A Tayside mum has enjoyed an emotionally-charged reunion with the medical staff who saved her life 25 years ago.
Amy-Louise McKenzie weighed just 2lb 11oz when she was born nine weeks prematurely and spent more than two years in hospital being treated for a bowel condition.
The mum of one always dreamed of thanking the staff who helped care for her and said she feels like “all her Christmases have come at once” after finally achieving her aim.
Amy-Louise, from Crosshill, Fife, weighed just 2lb 11oz when she was born nine weeks prematurely and spent more than two years in hospital being treated for a bowel condition.
After she was diagnosed with necrotising enterocolitis, which is an inflammatory condition that affects the bowel, Amy-Louise has continued to receive treatment for the condition throughout her life.
Now aged 25 and a mum herself to her four-year-old son Liam, Amy-Louise and her mum Karen Molyneux visited the neonatal unit for an emotional reunion with staff on Tuesday afternoon.
Senior charge nurse Alison Findlay, senior nurse Alison Wright and consultant paediatrician Dr Margaret Peebles, who was a junior doctor in the neonatal intensive care unit 25 years ago, were just some of the staff reunited with Amy-Louise and her mum during the visit.
Speaking after the meeting, a teary Amy-Louise said: “I feel like all my dreams have come true, and all my Christmas’s have come at once.
“I have wanted to come to the hospital to do this for a long time to thank everyone for saving my life.
“This means so much to me and my mum to be able to meet the nurses and staff all again.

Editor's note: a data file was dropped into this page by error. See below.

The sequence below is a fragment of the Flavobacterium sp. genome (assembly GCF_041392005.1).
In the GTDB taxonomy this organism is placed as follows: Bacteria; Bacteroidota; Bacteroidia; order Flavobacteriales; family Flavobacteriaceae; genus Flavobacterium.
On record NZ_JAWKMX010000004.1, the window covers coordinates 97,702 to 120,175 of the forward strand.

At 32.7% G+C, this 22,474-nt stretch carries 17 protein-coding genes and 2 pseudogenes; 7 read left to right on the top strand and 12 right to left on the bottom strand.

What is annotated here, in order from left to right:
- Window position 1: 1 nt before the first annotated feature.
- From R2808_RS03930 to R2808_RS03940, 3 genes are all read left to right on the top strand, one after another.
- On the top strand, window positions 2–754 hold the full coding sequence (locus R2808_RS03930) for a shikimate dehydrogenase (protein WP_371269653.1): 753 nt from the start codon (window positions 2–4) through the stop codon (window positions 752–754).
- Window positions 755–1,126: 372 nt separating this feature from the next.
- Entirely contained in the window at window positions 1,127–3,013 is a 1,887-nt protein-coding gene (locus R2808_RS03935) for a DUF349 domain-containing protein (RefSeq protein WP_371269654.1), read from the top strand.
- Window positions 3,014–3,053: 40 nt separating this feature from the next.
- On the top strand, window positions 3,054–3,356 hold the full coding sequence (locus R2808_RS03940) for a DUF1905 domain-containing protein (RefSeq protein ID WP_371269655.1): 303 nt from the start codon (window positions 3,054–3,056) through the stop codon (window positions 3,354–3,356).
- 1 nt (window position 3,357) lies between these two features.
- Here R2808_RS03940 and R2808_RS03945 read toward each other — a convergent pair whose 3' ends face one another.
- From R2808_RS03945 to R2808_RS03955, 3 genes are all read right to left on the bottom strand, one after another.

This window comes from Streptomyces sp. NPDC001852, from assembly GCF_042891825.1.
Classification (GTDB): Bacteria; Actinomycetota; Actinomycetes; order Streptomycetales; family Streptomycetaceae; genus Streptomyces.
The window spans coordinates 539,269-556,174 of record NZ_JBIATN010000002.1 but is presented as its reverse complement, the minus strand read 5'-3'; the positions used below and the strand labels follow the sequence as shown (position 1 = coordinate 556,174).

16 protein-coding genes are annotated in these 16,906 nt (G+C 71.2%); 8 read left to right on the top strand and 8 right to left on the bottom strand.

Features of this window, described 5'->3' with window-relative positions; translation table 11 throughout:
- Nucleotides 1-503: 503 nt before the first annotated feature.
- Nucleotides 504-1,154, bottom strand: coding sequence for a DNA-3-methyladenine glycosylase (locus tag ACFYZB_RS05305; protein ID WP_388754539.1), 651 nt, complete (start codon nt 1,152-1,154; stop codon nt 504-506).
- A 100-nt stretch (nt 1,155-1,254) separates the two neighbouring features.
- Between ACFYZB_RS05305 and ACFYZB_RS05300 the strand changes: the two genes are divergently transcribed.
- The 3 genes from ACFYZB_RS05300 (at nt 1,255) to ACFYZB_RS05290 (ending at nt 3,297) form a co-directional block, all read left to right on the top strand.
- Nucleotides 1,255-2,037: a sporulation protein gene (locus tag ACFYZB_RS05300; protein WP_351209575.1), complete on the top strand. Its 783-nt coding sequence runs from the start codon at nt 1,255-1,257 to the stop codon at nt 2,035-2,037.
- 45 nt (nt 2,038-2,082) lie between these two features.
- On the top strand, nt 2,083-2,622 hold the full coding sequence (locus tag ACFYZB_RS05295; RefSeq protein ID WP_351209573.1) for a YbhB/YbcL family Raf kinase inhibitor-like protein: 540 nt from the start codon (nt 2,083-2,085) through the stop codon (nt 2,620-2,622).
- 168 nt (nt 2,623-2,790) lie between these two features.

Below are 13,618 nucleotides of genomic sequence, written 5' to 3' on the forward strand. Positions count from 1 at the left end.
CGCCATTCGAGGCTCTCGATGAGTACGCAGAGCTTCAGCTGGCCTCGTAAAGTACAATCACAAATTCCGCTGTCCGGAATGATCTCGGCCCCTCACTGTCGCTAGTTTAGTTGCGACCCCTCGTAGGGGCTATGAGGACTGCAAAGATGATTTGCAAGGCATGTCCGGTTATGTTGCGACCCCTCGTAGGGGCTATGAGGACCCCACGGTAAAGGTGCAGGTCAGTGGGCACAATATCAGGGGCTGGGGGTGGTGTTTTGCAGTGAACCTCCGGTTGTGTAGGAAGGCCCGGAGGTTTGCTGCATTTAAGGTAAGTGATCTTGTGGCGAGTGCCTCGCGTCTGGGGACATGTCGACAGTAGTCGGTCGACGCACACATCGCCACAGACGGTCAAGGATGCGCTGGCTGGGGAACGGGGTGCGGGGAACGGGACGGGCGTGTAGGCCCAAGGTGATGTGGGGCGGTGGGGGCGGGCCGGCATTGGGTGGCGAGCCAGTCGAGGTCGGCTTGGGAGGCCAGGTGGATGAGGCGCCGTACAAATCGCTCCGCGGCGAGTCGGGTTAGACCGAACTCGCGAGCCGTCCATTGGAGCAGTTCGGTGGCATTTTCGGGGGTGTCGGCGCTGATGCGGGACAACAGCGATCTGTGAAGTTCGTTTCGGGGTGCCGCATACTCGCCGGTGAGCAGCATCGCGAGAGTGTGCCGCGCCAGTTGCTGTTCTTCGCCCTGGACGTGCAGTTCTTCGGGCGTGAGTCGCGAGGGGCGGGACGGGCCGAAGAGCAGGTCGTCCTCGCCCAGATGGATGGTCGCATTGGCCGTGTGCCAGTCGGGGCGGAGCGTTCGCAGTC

“It is very emotional. I was obviously only a baby but my mum remembers everything about this time and we are so grateful for everything the doctors and nurses did.
“I just wanted to say thank you in person for everything they did for me and for all the wonderful work they do for families in Tayside.”
Amy-Louise’s mum Karen said: “The words thank you will never be enough for everything they have done.
“I am so grateful for the opportunity to come and thank them as without them. I wouldn’t have the amazing family I have now.”
Senior charge nurse Alison Findlay added: “Amy contacted us never expecting any one of us to still be working here after all these years.
“She was ecstatic when I spoke to her and told her that I had looked after her and that there were others still working here that did so too.”
In the last year alone, 562 babies were cared for in the neonatal intensive care unit, with 247 premature infants being born.
The unit has 21 cots – one isolation cot, four intensive care cots, four high dependency cots and 12 special care cots. There are also four transitional care beds where mums can stay with their babies prior to being discharged home.